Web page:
The last Five Star Film I wrote about, Singin’ in the Rain, was a Technicolor spectacular from 1952. One year later came a very different (yet equally wonderful) film, this time in black and white: 1953’s Roman Holiday. Superbly directed by William Wyler, it’s the enchanting story of a princess who goes AWOL in Rome.
1. THE CAST
The Roman Holiday cast are so perfect, headed by some extraordinary actors. Fabulous leading lady Audrey Hepburn, in her first major film role, plays the adorably endearing Princess Ann (AKA ‘Smitty’). Just twenty-three years old at time of filming, Hepburn was new to Hollywood. She wasn’t the first choice for casting, but the decision certainly paid off. Absolutely delightful and luminous in this role, her unforgettable entrance into the Embassy Ball early in Roman Holiday is now considered one of film history’s most iconic introductions. Hepburn also went on to win a number of awards for this role, including an Oscar, BAFTA and Golden Globe.
The leading man is a post-Hitchcock, pre-Atticus Gregory Peck. Peck, with all his be-still-my-beating-heart charm, divine speaking voice and tall-dark-and-handsome-ness is right on the money as American newsman Joe Bradley. [Side note: seriously, was there ever a more swoon-worthy man than Peck?…. sorry, I digress]. Accustomed to dramatic roles, this more comedic one was a new thing for Peck, and it worked so well.
Rounding out the Roman Holiday principal cast is Eddie Albert, twelve years before his most famous role: his six-year run as Oliver Wendell Douglas on TV’s Green Acres, opposite screen wife Eva Gabor (Zha Zha’s sister). Albert plays Joe’s friend, photographer and cheeky ladies’ man Irving Radovich, with great charisma.
2. THE CITY OF ROME
Roman Holiday was shot entirely on location in Rome. And how beautiful the Eternal City looks! The black and white photography works stunningly well. All the locations, both famous and pedestrian, are shot exquisitely. There’s something quite magnificent about the whole look of the film: from the ornate palatial embassy interiors, to the gorgeous street exteriors, and even Joe’s tiny apartment.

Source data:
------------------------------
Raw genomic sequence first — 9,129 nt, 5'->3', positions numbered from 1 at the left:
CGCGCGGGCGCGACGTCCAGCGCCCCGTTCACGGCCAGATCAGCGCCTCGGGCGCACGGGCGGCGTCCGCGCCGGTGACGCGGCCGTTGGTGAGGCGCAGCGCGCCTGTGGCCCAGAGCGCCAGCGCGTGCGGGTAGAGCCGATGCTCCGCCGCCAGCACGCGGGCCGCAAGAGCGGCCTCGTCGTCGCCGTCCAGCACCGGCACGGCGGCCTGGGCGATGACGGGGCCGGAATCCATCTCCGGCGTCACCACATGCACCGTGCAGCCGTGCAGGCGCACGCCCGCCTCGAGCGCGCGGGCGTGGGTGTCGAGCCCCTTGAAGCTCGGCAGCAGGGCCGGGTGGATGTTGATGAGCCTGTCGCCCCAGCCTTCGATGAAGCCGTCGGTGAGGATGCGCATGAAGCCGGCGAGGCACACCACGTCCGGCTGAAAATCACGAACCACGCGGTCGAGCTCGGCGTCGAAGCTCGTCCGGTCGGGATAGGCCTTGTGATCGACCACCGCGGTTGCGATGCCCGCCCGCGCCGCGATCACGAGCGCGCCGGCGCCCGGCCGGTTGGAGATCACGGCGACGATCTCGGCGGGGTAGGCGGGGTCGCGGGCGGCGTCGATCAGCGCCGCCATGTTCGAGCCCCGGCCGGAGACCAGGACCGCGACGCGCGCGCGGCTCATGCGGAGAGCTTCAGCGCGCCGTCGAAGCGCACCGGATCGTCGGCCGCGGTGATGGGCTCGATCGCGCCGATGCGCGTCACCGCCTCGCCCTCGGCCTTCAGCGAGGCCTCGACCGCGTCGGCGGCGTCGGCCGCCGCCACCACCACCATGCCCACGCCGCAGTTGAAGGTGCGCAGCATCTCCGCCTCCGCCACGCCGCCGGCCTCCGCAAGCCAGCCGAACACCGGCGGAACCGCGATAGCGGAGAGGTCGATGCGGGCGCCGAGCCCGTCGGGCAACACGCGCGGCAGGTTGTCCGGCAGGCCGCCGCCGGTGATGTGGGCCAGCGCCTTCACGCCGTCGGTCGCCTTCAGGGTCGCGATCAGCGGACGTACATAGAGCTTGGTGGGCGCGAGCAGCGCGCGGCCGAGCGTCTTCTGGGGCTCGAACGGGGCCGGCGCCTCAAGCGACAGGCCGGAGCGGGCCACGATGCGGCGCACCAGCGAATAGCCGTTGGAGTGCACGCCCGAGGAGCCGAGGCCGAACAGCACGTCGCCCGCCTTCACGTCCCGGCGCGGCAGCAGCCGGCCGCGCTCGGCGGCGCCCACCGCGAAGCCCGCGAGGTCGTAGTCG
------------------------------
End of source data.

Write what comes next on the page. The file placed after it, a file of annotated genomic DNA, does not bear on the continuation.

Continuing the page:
3. THE HUMOUR
There’s a lot of humour the film. And not just one type either. Case in point: the ‘take you by surprise and give you a fright kind’ in the famous ‘hand in the lion’s mouth’ scene; the endearing kind when Ann’s hopeful beau combs her hair on the dance floor at the barge; the slapstick kind in the café scene where Joe and Irving are at cross-purposes; further great physical comedy in the staircase scene where Joe and a drugged Ann are negotiating the stairs up to Joe’s apartment; and of course so many witty scenes and ingeniously funny lines of dialogue all through the screenplay.
[Side note: the actual principal screenwriter Dalton Trumbo was unable to be credited at the time, due to his blacklisting by the House Un-American Activities Committee. Trumbo was one of the infamous alleged communist sympathisers who refused to ‘name names’ and were dubbed the ‘Hollywood Ten’. In 2011, his name was officially posthumously credited by the Writers Guild of America.]
4. RETROSPECTIVE CONSIDERATIONS
Though Roman Holiday wasn’t necessarily setting out to make a huge political statement about the media, privacy, celebrity and fame, it’s interesting to consider these things in hindsight. At the time the film was made, even though there was public interest in the private lives of famous people, there certainly wasn’t the same level of deep intrusion into their privacy that there is now. And sixty years on, when considered from our current-day perspective, Irving’s prophetic line ‘it’s always open season on princesses’ rings particularly true.
5. EVEN THE BAD BIT IS GOOD
Roman Holiday is such a joyous delight that even the one ‘flaw’ is somehow endearing. I’m talking about the extremely feeble attempt to disguise Peck and Hepburn’s stunt doubles. It’s hilarious how NOT seamless the transitions between the principal actors and stunt doubles are in the ‘runaway Vespa’ scene. It’s funny to watch, but I don’t mean this in a patronising ‘how crap is that compared to what’s possible today’ way. I actually look upon it with warmth, and with a certain nostalgia for a time when stunts (and indeed many other parts of film-making) were actually less slick and required more of a suspension of disbelief.
Roman Holiday certainly deserves its place in the canon of great classic films, and is an absolute treat to experience.*
Lisa Malouf - follow Lisa on Twitter here: @lisamalouf
[* for reasons including, but not limited to, Gregory Peck]